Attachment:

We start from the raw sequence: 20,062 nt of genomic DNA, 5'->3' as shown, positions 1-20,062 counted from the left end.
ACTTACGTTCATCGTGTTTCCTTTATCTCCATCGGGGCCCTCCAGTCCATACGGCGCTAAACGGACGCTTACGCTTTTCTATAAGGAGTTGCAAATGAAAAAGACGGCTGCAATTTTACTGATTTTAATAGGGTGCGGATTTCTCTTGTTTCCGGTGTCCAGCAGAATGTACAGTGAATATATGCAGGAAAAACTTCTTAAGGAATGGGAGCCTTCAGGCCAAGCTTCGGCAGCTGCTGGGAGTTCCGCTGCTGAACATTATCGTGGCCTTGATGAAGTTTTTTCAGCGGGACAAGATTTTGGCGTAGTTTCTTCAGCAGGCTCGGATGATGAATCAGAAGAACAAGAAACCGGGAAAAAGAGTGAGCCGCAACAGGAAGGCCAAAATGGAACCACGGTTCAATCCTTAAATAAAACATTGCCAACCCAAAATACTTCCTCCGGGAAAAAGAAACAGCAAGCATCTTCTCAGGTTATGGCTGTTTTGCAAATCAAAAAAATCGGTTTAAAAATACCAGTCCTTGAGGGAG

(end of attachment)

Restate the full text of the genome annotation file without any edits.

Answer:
We start from the raw sequence: 20,062 nt of genomic DNA, 5'->3' as shown, positions 1-20,062 counted from the left end.
ACTTACGTTCATCGTGTTTCCTTTATCTCCATCGGGGCCCTCCAGTCCATACGGCGCTAAACGGACGCTTACGCTTTTCTATAAGGAGTTGCAAATGAAAAAGACGGCTGCAATTTTACTGATTTTAATAGGGTGCGGATTTCTCTTGTTTCCGGTGTCCAGCAGAATGTACAGTGAATATATGCAGGAAAAACTTCTTAAGGAATGGGAGCCTTCAGGCCAAGCTTCGGCAGCTGCTGGGAGTTCCGCTGCTGAACATTATCGTGGCCTTGATGAAGTTTTTTCAGCGGGACAAGATTTTGGCGTAGTTTCTTCAGCAGGCTCGGATGATGAATCAGAAGAACAAGAAACCGGGAAAAAGAGTGAGCCGCAACAGGAAGGCCAAAATGGAACCACGGTTCAATCCTTAAATAAAACATTGCCAACCCAAAATACTTCCTCCGGGAAAAAGAAACAGCAAGCATCTTCTCAGGTTATGGCTGTTTTGCAAATCAAAAAAATCGGTTTAAAAATACCAGTCCTTGAGGGAG